I tried to shrug off his reaction unsuccessfully. How did this meeting that should have been delightful at best and uneventful at worst, result in a seemingly embarrassed and shaken other Matt Siegel? I walked back through the scene in my head. There we were, face-to-face, the two gay Matt Siegels. He was a handsome man, not visibly queer like me. I, too, handsome, but the man part debatable. That was the most striking difference. He wore a basic sweater with one wacky accessory, some shoes he probably considers risqué. My effortless style reeked of gayqueerfaggotry as usual. It has since I was a child, pairing my mothers navy blue silk skirt with American flag-like stars on it, a red cashmere sweater that accentuated my sock bosoms, and twirling around in her closet. An Independence Day outfit. The other Matt Siegel stood rigid and controlled while I moved like Stevie Nicks tramping about like a gypsy on acid. Artists spend their entire professional lives trying to make a name for themselves and here, in front of his disconcerted eyes, was another faggot, close in age, with his same name -- almost -- living an unabashed queer existence. I was his worst nightmare.

The devil on my shoulder closely resembles Bette Midler in a huge hat and lizard pendant on her lapel. Initially, I began devising a plan to drag our name through the gay dirt. Visions of masquerading as the other Matt Siegel, skipping through the streets of LA filled my head. I, too, would be a missionary, spreading the queer word under the guise of the other Matt Siegel, the WASP grad student, the one who feared the defilement of his name via me. I wanted to exorcise his gay shame. And maybe we could fuck afterwards.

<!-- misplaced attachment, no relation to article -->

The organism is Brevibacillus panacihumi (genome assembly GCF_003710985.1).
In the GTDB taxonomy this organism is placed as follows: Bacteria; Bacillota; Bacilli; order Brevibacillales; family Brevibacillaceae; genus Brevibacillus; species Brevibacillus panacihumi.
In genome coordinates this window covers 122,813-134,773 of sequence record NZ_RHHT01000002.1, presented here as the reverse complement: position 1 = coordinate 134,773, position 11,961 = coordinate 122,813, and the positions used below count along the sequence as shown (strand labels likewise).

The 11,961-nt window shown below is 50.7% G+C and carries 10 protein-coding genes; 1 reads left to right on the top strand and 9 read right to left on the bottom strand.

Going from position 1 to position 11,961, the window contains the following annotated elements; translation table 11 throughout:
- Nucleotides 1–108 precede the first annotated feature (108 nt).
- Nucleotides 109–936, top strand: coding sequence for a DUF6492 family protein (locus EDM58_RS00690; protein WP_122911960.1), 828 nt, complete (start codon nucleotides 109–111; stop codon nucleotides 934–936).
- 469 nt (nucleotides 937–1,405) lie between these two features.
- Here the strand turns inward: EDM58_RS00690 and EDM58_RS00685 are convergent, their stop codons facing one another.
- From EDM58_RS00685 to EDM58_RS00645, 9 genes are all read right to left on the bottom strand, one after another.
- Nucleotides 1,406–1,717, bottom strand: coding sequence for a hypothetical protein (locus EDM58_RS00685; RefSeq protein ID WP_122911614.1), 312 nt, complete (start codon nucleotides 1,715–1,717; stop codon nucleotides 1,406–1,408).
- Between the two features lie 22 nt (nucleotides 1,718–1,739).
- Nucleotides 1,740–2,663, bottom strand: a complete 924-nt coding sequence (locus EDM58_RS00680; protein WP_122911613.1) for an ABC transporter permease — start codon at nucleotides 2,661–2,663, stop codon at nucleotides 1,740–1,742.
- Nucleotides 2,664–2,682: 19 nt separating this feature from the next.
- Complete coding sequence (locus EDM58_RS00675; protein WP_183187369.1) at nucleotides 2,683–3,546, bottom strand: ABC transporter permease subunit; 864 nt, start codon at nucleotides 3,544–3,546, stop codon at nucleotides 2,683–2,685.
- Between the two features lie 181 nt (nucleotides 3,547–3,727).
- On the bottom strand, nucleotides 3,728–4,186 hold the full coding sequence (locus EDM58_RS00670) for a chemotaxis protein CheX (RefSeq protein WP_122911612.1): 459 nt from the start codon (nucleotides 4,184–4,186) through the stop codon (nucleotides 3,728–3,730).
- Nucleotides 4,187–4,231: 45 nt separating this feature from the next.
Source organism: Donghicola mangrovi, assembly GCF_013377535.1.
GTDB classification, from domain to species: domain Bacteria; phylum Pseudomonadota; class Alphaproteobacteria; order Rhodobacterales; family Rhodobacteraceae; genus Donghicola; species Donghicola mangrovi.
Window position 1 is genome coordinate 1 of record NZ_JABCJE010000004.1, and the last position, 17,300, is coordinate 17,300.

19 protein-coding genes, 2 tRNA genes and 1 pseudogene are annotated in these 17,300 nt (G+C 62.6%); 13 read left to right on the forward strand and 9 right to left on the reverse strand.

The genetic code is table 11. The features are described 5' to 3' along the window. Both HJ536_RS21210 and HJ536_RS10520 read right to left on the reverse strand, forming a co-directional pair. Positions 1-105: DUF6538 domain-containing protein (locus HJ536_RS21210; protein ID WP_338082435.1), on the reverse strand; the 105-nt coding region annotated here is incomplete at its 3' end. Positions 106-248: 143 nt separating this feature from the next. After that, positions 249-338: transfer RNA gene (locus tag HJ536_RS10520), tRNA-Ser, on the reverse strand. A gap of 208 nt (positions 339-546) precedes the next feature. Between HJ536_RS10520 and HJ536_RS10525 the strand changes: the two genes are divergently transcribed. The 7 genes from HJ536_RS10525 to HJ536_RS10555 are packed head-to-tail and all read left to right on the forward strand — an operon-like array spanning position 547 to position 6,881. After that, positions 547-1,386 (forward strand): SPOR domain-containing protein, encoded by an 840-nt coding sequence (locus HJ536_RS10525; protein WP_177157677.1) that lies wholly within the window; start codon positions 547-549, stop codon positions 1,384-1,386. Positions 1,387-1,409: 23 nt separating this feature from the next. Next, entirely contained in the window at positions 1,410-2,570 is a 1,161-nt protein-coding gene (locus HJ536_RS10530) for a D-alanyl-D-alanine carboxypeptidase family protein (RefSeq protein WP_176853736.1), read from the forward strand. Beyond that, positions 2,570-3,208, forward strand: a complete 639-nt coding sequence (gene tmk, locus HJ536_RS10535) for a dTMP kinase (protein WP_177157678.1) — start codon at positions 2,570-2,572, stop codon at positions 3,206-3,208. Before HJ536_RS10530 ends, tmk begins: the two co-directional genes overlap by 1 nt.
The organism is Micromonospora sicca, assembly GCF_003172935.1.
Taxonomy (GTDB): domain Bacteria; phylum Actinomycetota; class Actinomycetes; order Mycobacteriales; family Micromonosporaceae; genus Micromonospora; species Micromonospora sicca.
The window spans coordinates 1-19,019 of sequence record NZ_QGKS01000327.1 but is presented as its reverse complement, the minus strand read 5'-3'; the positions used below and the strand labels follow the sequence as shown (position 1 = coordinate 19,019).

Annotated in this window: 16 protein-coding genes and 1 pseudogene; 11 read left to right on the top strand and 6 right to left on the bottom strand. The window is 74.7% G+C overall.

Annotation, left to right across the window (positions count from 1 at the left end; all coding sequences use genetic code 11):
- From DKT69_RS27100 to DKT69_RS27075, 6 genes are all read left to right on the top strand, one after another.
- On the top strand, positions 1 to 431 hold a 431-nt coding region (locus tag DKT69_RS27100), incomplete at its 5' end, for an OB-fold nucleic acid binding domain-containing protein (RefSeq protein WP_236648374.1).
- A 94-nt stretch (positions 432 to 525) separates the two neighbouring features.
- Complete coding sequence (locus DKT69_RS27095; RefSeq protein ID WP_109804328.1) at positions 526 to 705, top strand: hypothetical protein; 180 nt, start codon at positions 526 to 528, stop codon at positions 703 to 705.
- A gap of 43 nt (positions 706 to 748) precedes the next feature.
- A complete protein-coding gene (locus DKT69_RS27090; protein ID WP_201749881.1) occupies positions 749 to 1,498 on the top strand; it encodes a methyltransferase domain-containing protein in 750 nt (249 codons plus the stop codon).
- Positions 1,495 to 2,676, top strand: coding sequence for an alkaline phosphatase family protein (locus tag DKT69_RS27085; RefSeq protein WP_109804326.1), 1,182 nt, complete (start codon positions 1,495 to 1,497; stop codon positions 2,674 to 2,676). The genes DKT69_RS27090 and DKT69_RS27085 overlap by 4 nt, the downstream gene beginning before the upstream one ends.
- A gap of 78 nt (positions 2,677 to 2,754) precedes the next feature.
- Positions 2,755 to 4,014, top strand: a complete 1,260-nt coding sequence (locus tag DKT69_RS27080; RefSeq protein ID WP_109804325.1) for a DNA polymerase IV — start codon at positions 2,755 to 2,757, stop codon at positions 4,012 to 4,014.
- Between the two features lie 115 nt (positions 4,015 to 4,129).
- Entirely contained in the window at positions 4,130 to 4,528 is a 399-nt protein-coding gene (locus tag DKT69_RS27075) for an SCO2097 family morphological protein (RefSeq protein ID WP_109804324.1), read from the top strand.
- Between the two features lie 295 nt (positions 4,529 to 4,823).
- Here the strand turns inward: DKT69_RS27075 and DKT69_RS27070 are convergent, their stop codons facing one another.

After working on this blog for the past week, I happened to run into the other Matt Siegel last night at a party. I caught his eye and he turned away. Very carefully I approached him--not at all jaunty this time. He gave me a labored hello. Getting right to the point I inquired as to why he had reacted to me the way he did that night. "Well," he said, "you just came up to me and mispronounced my name. I thought that was kind of rude." Now, my jaw hit the floor. It was my turn to be flabbergasted and dismayed. "Are you serious," I said getting heated, "I was nothing but warm and friendly toward you." He gave me a half-assed apology, "Look, I'm sorry if I came across as rude but--" and proceeded to tell me since he apologized to me, I should apologize to him for mispronouncing his name. I declined his request.